The Journals of Lewis & Clark: Clark, March 3, 1806

Clark, March 3, 1806

Monday March 3rd 1806

Two of our Canoes have been lately injured very much in consequence of the tide leaveing them partially on Shore. they Split by this means with their own weight. we had them drawn out on Shore. our convalessents are Slowly on the recovery. La page is taken Sick. gave him Some of Scotts Pills which did not opperate. no movement of the party to day worthey of notice. every thing moves on in the old way and we are Counting the days which Seperate us from the 1st of April, & which bind us to Fort Clatsop.-.-.

The Small Speckled Pheasant found in the Rocky Mountains, and differ from the large black and white pheasant only in point of Size, and Somewhat in colour. it is scercely half the Size of the other; assosiates in much larger flocks and is also very gentle. the black is more predominate and the dark brown feathers less frequent in this than the larger Species. the mixture of white is also more general on every part of this bird. it is considerably Smaller than our Pheasant and the body reather more round. in other particulars they differ not at all, from the large black and white Pheasant. this by way of distinction I have called the Speckled Pheasant. the flesh of both these Species of party coloured Pheasant is of a dark colour, and with the means we had of cooking them were only tolerably flavoured tho these birds would be fine well cooked.

The small Brown Pheasant is an inhabitant of the Same Country and is of the Size and Shape of the Speckled Pheasant, which it also resembles in it's economy and habits, the Stripe above the eye in this Species is scercely preceptable and is when closely examined of a yellow or orrange colour in Sted of the vermillion of the others. it's colour is of a uniform mixture of dark and yellowish brown with a Slight mixture of brownish white on the breast belley and the feathers under the tail. the whole Compound is not unlike that of the Common quaile only darker. this is also booted to the toes. the flesh is tolerable and that of the breast is as white as the Pheasant of the atlantic coast. the redish brown Pheasant has been previously discribed.-.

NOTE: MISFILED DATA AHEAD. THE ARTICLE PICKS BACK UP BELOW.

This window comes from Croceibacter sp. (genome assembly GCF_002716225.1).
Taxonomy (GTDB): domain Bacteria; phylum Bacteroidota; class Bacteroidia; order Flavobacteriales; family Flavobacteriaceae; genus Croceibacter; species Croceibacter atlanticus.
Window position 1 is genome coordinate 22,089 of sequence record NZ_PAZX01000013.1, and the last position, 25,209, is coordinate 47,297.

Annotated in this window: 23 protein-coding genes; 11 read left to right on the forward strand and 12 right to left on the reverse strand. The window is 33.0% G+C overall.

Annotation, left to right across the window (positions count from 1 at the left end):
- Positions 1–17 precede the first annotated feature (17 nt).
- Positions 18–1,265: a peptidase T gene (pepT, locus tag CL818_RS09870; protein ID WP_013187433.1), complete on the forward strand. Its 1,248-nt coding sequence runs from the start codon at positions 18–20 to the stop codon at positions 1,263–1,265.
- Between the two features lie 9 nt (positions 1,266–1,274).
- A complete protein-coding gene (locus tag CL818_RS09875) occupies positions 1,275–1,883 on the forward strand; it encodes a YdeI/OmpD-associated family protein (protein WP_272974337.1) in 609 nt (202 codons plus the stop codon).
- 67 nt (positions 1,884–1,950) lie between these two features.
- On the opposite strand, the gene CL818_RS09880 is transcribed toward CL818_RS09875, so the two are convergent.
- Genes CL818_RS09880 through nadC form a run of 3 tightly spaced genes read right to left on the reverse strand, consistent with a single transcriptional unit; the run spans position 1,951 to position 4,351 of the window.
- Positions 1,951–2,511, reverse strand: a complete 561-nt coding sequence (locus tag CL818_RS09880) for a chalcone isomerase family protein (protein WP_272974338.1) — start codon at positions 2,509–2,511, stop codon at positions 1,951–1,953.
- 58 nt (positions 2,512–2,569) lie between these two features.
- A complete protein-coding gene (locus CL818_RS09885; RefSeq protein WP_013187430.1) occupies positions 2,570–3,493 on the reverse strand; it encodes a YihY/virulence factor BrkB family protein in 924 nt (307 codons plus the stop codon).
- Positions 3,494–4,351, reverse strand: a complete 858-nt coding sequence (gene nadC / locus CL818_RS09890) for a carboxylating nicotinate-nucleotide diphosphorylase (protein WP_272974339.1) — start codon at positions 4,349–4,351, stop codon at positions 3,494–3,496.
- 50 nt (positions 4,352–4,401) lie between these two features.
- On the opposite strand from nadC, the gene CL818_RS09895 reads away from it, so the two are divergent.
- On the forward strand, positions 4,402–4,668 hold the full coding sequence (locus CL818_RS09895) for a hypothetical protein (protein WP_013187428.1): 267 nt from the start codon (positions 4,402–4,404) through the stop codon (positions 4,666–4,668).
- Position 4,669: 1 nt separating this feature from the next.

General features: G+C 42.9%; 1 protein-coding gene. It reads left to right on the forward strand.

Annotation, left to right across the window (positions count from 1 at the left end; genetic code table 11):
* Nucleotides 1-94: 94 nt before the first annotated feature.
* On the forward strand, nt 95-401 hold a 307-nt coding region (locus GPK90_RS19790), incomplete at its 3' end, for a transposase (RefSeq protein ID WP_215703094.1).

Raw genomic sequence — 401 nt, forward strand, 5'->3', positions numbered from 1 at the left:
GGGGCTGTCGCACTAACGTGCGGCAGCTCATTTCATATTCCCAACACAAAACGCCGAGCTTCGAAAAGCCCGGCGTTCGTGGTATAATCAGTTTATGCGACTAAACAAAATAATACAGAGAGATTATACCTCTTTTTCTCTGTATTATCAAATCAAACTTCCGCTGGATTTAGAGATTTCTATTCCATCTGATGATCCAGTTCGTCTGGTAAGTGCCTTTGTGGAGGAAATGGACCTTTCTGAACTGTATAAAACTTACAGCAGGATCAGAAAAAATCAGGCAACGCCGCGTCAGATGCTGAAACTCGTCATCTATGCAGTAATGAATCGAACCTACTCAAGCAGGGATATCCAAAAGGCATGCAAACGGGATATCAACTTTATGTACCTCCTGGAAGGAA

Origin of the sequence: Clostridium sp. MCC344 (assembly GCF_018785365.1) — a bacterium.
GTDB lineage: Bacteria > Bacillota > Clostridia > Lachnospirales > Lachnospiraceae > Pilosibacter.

The Crow Ravin and large Blackbird are the Same as those of our Country, only that the Crow here is much Smaller, yet its note is the Same. I observe no difference between the Hawk of this Coast and those of the Atlantic. I have observed the large brown Hawk, the Small or Sparrow hawk, and a hawk of an intermediate Size with a long tail and blewish coloured wings, remarkably Swift in flight and very ferce. Sometimes called in the Un. States the hen Hawk. those birds Seam to be common to every part of this Country in greater or smaller numbers, and the Hawks, Crows, and ravins build their nests in great numbers along the high & inaxcessable clifts of the Columbia, and Lewis's rivers when we passd along them. we also met with the large hooting Owl under the Rocky mountains on the Kooskooske R. it's Colour reather deeper than with us, but differ in no other respect from those of the U States.